Builders and Giant Killers: A Look at The Top Five BCS Teams

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Builders and Giant Killers: A Look at The Top Five BCS Teams
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At the moment Oregon has secured the top spot in the BCS rankings. Yet twenty years ago the Ducks were a bottom feeder program, a doormat for the USC's of the world as they marched on to national championships.

 

If looking for a team to describe as a traditional power, Alabama would certainly be a good choice. With 13 claimed national titles and 26 conference titles, Alabama has enjoyed tremendous success over the decades.At the moment, Alabama is ranked at number 5 in the BCS standings. Not a bad rank, but three or four spots behind where Alabama wants to be. Still being inside the top give nationally is something to be proud of.

 

What is most interesting is not Alabama's position, but the teams ranked in the first four spots ahead of the Crimson Tide. In the context of the history of college football, one might expect to find Florida, Georgia, Texas, Miami, Notre Dame, Penn State, USC, or Michigan ahead of them, but you can't find any of those teams anywhere in the rankings. Or perhaps one might expect to find Ohio St. or Florida St., but neither of those teams are even placed among the Top Ten. Even Alabama's loss was not against a traditional power, but instead to upstart South Carolina.

Instead of traditional powers, the top four places are occupied by a crop of builders and giant killers. This article examines these programs and what has brought them to such high levels of success.

First place goes to Oregon, a team that has enjoyed a great amount of success in recent years, but has always lived in the shadow of the juggernaut that goes by the initials USC.

 

In 1995, Coach Mike Bellotti started to transform the Ducks from traditional bottom feeders into a quality team. He could never fully complete the process, however, and in 2009 he resigned so that Chip Kelly could take over.

 

Kelly has pushed the Ducks over the hump that had held them back, and under his direction the offense has become the most explosive in the country that averages an astounding 55 points per game.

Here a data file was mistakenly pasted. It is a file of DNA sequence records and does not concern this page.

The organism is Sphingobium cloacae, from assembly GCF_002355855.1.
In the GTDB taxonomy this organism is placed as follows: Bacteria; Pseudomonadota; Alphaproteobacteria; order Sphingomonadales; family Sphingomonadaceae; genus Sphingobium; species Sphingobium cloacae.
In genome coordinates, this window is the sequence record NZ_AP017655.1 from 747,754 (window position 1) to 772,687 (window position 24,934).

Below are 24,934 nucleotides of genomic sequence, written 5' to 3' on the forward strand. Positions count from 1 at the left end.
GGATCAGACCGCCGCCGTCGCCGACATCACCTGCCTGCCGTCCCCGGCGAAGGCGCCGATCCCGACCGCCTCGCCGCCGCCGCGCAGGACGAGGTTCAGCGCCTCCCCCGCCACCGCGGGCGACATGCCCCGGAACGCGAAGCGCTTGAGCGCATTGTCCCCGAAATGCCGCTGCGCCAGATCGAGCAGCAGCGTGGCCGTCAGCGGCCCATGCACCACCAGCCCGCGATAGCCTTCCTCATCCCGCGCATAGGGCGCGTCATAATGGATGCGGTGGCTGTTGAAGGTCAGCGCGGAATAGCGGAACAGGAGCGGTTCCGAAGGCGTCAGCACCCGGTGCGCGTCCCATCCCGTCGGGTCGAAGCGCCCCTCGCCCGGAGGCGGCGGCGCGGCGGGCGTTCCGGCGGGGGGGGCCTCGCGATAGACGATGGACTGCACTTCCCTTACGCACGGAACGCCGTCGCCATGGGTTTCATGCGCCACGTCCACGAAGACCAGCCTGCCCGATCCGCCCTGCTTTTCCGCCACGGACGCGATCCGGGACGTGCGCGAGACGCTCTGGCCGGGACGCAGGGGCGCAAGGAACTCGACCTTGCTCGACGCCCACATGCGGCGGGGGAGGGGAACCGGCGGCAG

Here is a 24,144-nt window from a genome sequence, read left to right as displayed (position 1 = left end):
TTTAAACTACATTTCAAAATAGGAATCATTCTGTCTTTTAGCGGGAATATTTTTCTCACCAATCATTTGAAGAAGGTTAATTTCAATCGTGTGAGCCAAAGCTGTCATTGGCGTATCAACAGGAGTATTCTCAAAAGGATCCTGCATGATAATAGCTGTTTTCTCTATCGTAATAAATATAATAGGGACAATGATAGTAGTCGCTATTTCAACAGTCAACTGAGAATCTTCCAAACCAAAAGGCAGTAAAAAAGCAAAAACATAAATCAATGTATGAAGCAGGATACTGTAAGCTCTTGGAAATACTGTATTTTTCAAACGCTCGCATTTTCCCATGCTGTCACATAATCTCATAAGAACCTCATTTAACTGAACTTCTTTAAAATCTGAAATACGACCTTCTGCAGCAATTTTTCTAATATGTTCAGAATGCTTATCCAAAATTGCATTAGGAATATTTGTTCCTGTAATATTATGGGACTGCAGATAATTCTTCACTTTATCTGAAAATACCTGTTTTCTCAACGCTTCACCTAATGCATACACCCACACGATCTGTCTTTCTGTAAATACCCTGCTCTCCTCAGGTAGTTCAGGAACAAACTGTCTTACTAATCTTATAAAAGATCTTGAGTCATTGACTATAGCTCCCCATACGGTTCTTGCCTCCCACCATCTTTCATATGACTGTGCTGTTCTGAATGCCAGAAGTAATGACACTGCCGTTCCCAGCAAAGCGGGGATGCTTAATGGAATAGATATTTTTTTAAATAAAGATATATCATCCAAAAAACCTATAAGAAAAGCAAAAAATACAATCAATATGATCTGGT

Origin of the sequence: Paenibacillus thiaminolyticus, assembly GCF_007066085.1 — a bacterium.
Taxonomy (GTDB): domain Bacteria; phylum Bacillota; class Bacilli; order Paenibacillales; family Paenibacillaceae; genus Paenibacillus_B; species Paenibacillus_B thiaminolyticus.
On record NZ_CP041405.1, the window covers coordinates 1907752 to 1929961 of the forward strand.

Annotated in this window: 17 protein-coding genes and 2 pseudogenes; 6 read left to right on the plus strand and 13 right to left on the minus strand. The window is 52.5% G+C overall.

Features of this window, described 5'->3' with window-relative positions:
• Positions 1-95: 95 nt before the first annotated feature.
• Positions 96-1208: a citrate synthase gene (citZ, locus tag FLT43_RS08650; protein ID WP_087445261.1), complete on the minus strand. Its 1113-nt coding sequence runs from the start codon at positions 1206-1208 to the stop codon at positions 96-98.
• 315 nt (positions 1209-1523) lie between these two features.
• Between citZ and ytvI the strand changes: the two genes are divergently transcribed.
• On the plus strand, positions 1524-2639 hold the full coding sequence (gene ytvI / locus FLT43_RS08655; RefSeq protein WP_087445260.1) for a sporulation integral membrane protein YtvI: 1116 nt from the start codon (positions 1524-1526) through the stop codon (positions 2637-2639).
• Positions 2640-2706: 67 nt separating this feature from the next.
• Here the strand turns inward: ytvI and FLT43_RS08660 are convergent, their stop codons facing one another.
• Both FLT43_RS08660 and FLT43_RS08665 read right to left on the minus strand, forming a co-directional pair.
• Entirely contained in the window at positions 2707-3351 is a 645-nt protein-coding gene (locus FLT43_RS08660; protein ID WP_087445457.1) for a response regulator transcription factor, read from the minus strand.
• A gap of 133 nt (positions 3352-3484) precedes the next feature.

Monte Kiffin, often regarded as one of the top defensive coordinators in the game, couldn't even keep the Ducks to fifty points.

 

Running back James has so far been nothing short of phenomenal, trailing only #2 Auburn's Cam Newton in Heisman consideration.

 

Oregon will face some challenges, but unless some figures out hows to stall their incredible offense, this team is National Championship bound.

 

Auburn has enjoyed many years of success, and if there is any team ahead of Bama that can argue for Blue Blood Status, it is the Tigers. Their win percentage is a respectful .63, and while Auburn claims only one national title, others can legitimately claim another 7 more for the Tigers.

 

Under Coach Tuberville, the Tigers were always good but hardly great. Yes, Tuberville did get robbed of a national championship in 2004, and the Tigers were a good team in several other seasons, but they never quite reached that level of overwhelming success.

 

This year, the Tigers already hold big victories over Arkansas, LSU, and South Carolina. Given their recent years of success, Gene Chizik's work is not a miracle by any means, however it is certainly a surprise. Having started the season at a respectable ranking of 22, the Tigers currently at number two in BCS rankings and if they win out the season they are sure to find themselves playing for a National Championship.

 

Add to the fact that Cam Newton is the current Heisman front runner, Gene Chizik is well one way of turning a traditionally good team into an elite team.

 

Weighing in at number three TCU is coached by giant killer Gary Patterson. TCU sports a .75 win record in the MWC, a conference which has been stronger then some AQ conferences in recent years.